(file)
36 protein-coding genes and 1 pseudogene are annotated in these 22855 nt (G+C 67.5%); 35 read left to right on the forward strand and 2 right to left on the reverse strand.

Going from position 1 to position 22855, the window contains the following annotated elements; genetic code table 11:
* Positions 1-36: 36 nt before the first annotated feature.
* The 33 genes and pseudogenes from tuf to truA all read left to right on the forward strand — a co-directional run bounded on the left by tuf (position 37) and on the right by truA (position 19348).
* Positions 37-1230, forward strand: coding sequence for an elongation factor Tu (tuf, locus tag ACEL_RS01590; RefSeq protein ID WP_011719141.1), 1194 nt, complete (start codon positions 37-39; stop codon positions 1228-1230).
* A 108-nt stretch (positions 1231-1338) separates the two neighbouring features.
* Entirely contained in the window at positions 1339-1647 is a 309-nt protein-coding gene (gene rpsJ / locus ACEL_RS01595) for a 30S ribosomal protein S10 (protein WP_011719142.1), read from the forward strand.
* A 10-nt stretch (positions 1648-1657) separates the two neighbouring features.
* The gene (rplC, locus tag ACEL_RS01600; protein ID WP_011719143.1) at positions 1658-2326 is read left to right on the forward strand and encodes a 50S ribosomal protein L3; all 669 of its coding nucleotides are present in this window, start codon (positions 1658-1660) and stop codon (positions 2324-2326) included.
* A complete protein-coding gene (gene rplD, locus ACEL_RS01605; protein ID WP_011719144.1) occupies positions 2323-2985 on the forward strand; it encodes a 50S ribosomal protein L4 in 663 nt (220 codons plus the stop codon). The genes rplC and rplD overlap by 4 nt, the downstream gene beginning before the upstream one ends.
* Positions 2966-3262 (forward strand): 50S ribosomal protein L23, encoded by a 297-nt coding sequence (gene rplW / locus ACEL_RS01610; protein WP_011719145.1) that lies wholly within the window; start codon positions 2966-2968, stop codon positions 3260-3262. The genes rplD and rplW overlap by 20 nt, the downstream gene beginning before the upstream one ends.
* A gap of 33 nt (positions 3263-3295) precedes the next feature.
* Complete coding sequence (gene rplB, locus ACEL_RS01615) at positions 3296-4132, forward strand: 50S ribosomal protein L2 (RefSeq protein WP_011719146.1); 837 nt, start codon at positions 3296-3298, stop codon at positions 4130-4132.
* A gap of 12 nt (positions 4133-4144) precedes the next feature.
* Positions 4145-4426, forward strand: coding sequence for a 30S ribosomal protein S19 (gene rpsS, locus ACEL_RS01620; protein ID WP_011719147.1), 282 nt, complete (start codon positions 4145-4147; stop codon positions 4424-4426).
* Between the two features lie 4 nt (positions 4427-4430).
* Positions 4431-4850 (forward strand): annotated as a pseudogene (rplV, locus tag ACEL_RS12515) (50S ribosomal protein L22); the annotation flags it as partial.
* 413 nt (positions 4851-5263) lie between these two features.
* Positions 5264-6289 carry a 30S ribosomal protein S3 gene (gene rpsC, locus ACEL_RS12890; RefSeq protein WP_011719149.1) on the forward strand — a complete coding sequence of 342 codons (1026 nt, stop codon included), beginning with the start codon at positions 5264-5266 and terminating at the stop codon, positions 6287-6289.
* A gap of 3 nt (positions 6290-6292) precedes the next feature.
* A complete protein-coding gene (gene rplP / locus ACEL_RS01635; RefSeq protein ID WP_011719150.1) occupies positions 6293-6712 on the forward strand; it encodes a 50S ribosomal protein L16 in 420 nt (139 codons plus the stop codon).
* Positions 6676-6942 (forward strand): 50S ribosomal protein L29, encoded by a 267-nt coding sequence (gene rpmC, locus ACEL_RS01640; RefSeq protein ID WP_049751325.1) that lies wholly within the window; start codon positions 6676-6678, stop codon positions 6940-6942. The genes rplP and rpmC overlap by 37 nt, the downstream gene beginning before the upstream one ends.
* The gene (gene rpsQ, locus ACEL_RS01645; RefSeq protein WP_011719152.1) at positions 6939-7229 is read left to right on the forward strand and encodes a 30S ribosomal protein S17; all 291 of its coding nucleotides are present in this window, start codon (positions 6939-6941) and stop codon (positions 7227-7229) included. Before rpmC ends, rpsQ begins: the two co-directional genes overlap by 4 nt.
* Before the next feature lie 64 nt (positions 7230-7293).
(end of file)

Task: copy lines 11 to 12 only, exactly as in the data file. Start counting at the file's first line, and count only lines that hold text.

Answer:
* Positions 2966-3262 (forward strand): 50S ribosomal protein L23, encoded by a 297-nt coding sequence (gene rplW / locus ACEL_RS01610; protein WP_011719145.1) that lies wholly within the window; start codon positions 2966-2968, stop codon positions 3260-3262. The genes rplD and rplW overlap by 20 nt, the downstream gene beginning before the upstream one ends.
* A gap of 33 nt (positions 3263-3295) precedes the next feature.